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From the Mouths of Babes: Solubility in Pediatric Oral Drugs

Amanda Stevenson-Grund - Friday, April 20, 2018

Compound solubility serves as a surrogate indicator of oral biopharmaceutical performance. Between infancy and adulthood, marked compositional changes in gastrointestinal (GI) fluids occur.” – Maharaj, et al. Pharm Res. 2016; 33: 52-71

Child swallows oral pediatric medication

Solubility is an important aspect in the development of oral drugs. It is especially important for developers to take into consideration during the development of oral pediatric drugs. Poorly soluble oral pediatric drugs can cause local tissue injury, reduced bioavailability and adverse events.

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No Sugar-coating Needed: GI Disorders Need Enteric Coating

Amanda Stevenson-Grund - Friday, April 06, 2018

Enteric coatings are used to reduce gastrointestinal side effects and control the release properties of oral medications.” – Niwa, et al. Pharm Res. 2014; 31: 2140

This image represents the need for enteric coating.

There are many drug-delivery techniques, and each one has its strengths. One technique is enteric coating. Enteric coating is best for use with active ingredients that treat gastrointestinal (GI) disorders, such as ulcerative colitis, Crohn’s disease and irritable bowel syndrome.

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Drug Delivery to the Small Intestine Can Lead to Big Results

Amanda Stevenson-Grund - Friday, March 23, 2018

The small intestine is the most common target site due to shortest transit time and a large surface area of specialized cells, microvilli, and associated microvessels for material absorption and transportation to the bloodstream.” – Sharpe, et al. Expert Opin Drug Deliv. 2014 Jun; 11(6): 901–915

A human's intestine

Small can be mighty, and the results of drug delivery to the small intestine give credence to this idea. There are many benefits of delivering drugs to the small intestine, including high surface area, ability to target drug delivery and short transit time.

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The Modified-Release Panacea: Multiparticulates

Amanda Stevenson-Grund - Friday, December 01, 2017

Among all the systems used for controlled release, multiparticulate systems are the most commonly used and can offer many unique advantages.” – Wen and Park, editors. Oral Controlled Release Formulation Design and Drug Delivery: Theory to Practice. John Wiley & Sons, 2011.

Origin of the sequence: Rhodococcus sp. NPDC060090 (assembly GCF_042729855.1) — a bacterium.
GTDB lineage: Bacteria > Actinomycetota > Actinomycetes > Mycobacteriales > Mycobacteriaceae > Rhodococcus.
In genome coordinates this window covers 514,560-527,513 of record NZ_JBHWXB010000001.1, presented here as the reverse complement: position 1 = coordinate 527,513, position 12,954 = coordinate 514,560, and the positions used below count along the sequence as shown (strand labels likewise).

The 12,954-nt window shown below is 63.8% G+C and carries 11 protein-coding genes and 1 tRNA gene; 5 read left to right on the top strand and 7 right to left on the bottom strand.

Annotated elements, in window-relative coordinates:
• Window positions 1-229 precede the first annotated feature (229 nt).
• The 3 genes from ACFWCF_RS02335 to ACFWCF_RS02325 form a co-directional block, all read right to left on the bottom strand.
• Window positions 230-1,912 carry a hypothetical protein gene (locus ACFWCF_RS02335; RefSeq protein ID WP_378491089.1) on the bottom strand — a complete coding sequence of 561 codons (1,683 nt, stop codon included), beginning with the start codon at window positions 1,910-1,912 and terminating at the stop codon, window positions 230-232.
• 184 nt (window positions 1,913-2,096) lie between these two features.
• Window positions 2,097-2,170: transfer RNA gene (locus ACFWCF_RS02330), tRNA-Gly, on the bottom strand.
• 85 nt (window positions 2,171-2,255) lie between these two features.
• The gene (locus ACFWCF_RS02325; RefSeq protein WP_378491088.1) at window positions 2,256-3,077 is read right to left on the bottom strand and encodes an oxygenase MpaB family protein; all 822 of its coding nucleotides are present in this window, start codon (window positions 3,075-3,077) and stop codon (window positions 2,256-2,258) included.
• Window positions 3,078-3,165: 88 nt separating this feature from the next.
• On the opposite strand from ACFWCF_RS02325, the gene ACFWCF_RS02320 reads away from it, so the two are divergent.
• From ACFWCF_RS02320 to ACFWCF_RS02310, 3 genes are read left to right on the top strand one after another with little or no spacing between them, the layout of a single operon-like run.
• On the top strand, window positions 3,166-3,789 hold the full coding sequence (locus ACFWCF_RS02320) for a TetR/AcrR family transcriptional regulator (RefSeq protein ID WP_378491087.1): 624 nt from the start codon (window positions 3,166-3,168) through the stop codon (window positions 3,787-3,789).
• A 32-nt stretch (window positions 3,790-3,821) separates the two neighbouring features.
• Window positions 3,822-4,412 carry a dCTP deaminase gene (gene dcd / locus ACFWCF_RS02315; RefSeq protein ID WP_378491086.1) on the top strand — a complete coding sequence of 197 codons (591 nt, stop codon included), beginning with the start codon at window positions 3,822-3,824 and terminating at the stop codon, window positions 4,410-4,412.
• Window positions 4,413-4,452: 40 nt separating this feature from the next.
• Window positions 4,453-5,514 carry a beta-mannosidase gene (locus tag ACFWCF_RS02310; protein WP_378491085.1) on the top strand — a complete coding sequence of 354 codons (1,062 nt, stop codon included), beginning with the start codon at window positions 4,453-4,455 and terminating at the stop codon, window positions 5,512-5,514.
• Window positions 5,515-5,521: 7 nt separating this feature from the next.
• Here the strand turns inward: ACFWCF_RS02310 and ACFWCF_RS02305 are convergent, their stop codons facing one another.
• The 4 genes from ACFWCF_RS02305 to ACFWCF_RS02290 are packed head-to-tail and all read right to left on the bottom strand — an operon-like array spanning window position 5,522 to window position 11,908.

Round spheres represent multiparticulates in drug delivery

Modified-release dosage forms have many formats: extended release, delayed release, sustained release, targeted release and pulsatile release. Each of these release profiles has potential drug formats to support creating the correct pharmacokinetic curve. Multiparticulates, in particular, are well-suited for modified-release applications. As stated by Jagdale, et al.,Multiparticulate systems offer various advantages over single unit systems.  These advantages include no risk of dose dumping, flexibility of blending units with different release patterns, as well as short and reproducible gastric residence times.”

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Intraympanic Injections Provide Local Delivery of Disease Fighting Drugs to the Inner Ear

Amanda Stevenson-Grund - Friday, October 13, 2017

Medicines, called antivirals, may decrease the risk of health problems and hearing loss in some infected babies who show signs of congenital CMV infection at birth.” – CDC, Cytomegalovirus (CMV) and Congenital CMV Infection. Accessed June 24, 2017

An ear represents antiviral, intratympanic drug delivery for cytomegalovirus

Cytomegalovirus can cause devastating long-term effects, such as hearing loss, for infants diagnosed with the disease. Physicians often use antiviral medication to treat cytomegalovirus by relying on systemic exposure of the drug to treat the infection. Emerging localized delivery approaches, such as intratympanic injection, offer the potential to provide incremental protection against the infection by delivering drugs directly to the inner ear.